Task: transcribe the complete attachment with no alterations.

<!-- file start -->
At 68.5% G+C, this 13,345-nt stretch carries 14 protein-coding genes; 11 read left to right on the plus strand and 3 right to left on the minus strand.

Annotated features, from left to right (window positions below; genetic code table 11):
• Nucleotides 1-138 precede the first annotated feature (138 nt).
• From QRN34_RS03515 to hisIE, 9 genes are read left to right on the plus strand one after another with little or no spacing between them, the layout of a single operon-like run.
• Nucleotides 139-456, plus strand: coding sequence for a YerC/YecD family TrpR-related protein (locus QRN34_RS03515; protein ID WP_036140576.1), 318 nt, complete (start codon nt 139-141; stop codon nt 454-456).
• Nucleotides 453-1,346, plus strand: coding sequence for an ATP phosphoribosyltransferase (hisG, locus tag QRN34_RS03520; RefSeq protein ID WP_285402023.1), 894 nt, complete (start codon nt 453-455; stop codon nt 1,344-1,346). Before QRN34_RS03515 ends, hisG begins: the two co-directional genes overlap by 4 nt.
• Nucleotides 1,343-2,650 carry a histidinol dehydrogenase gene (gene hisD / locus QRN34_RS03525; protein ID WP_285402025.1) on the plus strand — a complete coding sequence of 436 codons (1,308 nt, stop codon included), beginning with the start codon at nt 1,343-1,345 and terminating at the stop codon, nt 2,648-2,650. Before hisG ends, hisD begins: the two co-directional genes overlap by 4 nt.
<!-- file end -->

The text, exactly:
At 68.5% G+C, this 13,345-nt stretch carries 14 protein-coding genes; 11 read left to right on the plus strand and 3 right to left on the minus strand.

Annotated features, from left to right (window positions below; genetic code table 11):
• Nucleotides 1-138 precede the first annotated feature (138 nt).
• From QRN34_RS03515 to hisIE, 9 genes are read left to right on the plus strand one after another with little or no spacing between them, the layout of a single operon-like run.
• Nucleotides 139-456, plus strand: coding sequence for a YerC/YecD family TrpR-related protein (locus QRN34_RS03515; protein ID WP_036140576.1), 318 nt, complete (start codon nt 139-141; stop codon nt 454-456).
• Nucleotides 453-1,346, plus strand: coding sequence for an ATP phosphoribosyltransferase (hisG, locus tag QRN34_RS03520; RefSeq protein ID WP_285402023.1), 894 nt, complete (start codon nt 453-455; stop codon nt 1,344-1,346). Before QRN34_RS03515 ends, hisG begins: the two co-directional genes overlap by 4 nt.
• Nucleotides 1,343-2,650 carry a histidinol dehydrogenase gene (gene hisD / locus QRN34_RS03525; protein ID WP_285402025.1) on the plus strand — a complete coding sequence of 436 codons (1,308 nt, stop codon included), beginning with the start codon at nt 1,343-1,345 and terminating at the stop codon, nt 2,648-2,650. Before hisG ends, hisD begins: the two co-directional genes overlap by 4 nt.